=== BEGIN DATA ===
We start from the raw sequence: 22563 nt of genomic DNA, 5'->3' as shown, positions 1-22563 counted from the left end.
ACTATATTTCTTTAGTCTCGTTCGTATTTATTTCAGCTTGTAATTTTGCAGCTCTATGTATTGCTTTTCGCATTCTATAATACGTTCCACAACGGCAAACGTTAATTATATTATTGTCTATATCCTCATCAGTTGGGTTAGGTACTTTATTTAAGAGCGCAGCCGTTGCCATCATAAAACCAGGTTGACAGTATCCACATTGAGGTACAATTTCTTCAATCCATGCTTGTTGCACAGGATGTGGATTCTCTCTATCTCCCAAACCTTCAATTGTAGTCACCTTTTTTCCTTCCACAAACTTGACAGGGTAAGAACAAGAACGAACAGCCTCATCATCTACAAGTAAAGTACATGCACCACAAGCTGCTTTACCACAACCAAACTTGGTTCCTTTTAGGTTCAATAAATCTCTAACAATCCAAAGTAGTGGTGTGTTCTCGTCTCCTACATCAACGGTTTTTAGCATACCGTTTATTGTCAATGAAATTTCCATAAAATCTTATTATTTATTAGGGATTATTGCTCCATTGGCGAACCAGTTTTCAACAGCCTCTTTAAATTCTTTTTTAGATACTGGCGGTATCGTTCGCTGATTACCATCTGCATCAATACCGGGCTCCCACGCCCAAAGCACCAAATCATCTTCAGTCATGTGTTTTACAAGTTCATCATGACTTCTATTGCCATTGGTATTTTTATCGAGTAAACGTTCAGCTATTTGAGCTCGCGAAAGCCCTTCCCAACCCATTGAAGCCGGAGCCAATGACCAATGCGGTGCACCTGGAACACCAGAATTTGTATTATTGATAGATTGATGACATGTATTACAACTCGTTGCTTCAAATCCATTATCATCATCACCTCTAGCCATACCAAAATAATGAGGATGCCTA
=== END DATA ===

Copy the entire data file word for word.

We start from the raw sequence: 22563 nt of genomic DNA, 5'->3' as shown, positions 1-22563 counted from the left end.
ACTATATTTCTTTAGTCTCGTTCGTATTTATTTCAGCTTGTAATTTTGCAGCTCTATGTATTGCTTTTCGCATTCTATAATACGTTCCACAACGGCAAACGTTAATTATATTATTGTCTATATCCTCATCAGTTGGGTTAGGTACTTTATTTAAGAGCGCAGCCGTTGCCATCATAAAACCAGGTTGACAGTATCCACATTGAGGTACAATTTCTTCAATCCATGCTTGTTGCACAGGATGTGGATTCTCTCTATCTCCCAAACCTTCAATTGTAGTCACCTTTTTTCCTTCCACAAACTTGACAGGGTAAGAACAAGAACGAACAGCCTCATCATCTACAAGTAAAGTACATGCACCACAAGCTGCTTTACCACAACCAAACTTGGTTCCTTTTAGGTTCAATAAATCTCTAACAATCCAAAGTAGTGGTGTGTTCTCGTCTCCTACATCAACGGTTTTTAGCATACCGTTTATTGTCAATGAAATTTCCATAAAATCTTATTATTTATTAGGGATTATTGCTCCATTGGCGAACCAGTTTTCAACAGCCTCTTTAAATTCTTTTTTAGATACTGGCGGTATCGTTCGCTGATTACCATCTGCATCAATACCGGGCTCCCACGCCCAAAGCACCAAATCATCTTCAGTCATGTGTTTTACAAGTTCATCATGACTTCTATTGCCATTGGTATTTTTATCGAGTAAACGTTCAGCTATTTGAGCTCGCGAAAGCCCTTCCCAACCCATTGAAGCCGGAGCCAATGACCAATGCGGTGCACCTGGAACACCAGAATTTGTATTATTGATAGATTGATGACATGTATTACAACTCGTTGCTTCAAATCCATTATCATCATCACCTCTAGCCATACCAAAATAATGAGGATGCCTA